CALL FOR ABSTRACTS
Emerging Spatial Exchanges
FLAS PhD Symposium 2021
Monday 17 May 2021 (online)
The Faculty of Liberal Arts & Sciences (FLAS) PhD Symposium 2021, hosted by University of Greenwich with support of the Advanced Urban (AU) research group, seeks to explore conceptions of spatial exchange, as interrelated and shaped by digital, ecological, material and social practices. By challenging static conceptualisations of space and the fragmentation of disciplines, this symposium will explore interdisciplinary intersections and fluidity of spatial investigations. In 2021, our awareness and practices of spatial exchange continue to adapt to the social and environmental phenomena emerging within the Covid-19 pandemic. Through investigating environments, communities, curatorial practises, digital technologies, the movement of material matter and ecological thinking, we intend to establish a provocative conversation on new spatial conditions.
Emerging Spatial Exchanges is centred around three interconnected themes: Digital Exchange, Environmental Exchange and Material Exchange. The fluidity of spatial exchange can be explored through, physical – physical, digital – physical, and digital – digital environments. We welcome contributions from PhD students in architecture, landscape, urbanism, media, art practices and related disciplines to share the methodologies, experiences, practices and potentials of spatial exchange. Presenting PhD students will have the opportunity to contribute 600-1000 word texts to a printed publication derived from the themes of the symposium. The symposium is delivered through collaboration with Kingston University.
Please send abstracts of no more than 300 words to firstname.lastname@example.org.
The deadline is 6 April 2021.
Please identify 2 of the themes below (digital, material, ecological) in order of preference that you feel your work speaks to.
Digital Exchange examines ways of adapting to digital space though curatorial and architectural practises. The current pandemic brings complications into traditional curatorial practices, industrial design and architecture planning, however the development in technology and the rapid spread of interconnected networks, both embedded and digital, suggest ways that new digital exchanges can occur. Through online exhibitions, digital platforms and multimedia technologies, new relations materialise within the architecture of virtual representation.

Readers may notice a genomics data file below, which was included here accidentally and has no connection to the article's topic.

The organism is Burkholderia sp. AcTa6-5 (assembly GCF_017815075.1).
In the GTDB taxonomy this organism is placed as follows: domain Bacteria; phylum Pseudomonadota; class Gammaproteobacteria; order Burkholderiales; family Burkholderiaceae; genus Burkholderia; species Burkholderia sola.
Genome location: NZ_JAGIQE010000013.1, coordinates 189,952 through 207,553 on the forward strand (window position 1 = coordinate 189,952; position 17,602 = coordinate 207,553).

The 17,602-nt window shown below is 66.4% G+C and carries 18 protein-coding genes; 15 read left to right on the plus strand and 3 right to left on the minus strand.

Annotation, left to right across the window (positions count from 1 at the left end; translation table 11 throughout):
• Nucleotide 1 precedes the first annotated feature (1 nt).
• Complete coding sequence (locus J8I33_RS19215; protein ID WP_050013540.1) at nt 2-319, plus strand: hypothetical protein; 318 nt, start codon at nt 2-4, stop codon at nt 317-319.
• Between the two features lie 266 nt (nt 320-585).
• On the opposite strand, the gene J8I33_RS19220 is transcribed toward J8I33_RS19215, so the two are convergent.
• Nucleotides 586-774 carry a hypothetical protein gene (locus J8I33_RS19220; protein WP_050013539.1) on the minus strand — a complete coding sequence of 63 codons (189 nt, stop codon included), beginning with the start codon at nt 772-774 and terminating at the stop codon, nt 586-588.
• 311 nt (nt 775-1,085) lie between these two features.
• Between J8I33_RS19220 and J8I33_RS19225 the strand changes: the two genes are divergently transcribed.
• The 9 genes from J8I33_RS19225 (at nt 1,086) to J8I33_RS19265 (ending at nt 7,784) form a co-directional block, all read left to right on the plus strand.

We welcome investigations that explore:
- Virtual space
- Digital representation
- Online curatorial practices
- Interconnected networks
Material Exchange is explored through the physical and social exchange of matter, scaling between corresponding geographies or planets, to the human driven exchange of living and non-living matter (as food, clothes, technology, etc). The fluidity and movement of material matter is co-produced and changed through the people, landscapes, digital technologies and cultural practices it intersects. Ongoing human practices of rapid consumption, production and extraction have irrevocably changed local and global material exchange dynamics, that are increasingly visible in the midst of the climate emergency.
We welcome contributors that investigate:
- Material and social exchange
- Fluidity of material matter
- Immaterial objects
- Geographical relations
Environmental Exchange examines interaction within and between physical, social, economic and political environments. Multispecies coexistence and adaptability within enivronments can explore relations, inequities and the multiplicities of flows (material, social, economic). Through conceptualising the vast and fluid relations of life, as explored in new ecological thinking, spatial and temporal frameworks reconsider interaction, from ecosystems to the implementation of digital environments. In the midst of the coronavirus pandemic, the importance of coexistence, care, and reciprocal relations has become apparent.
We welcome investigations that explore:
- Environmental relations
- Coexistence and care
Faculty of Liberal Arts & Sciences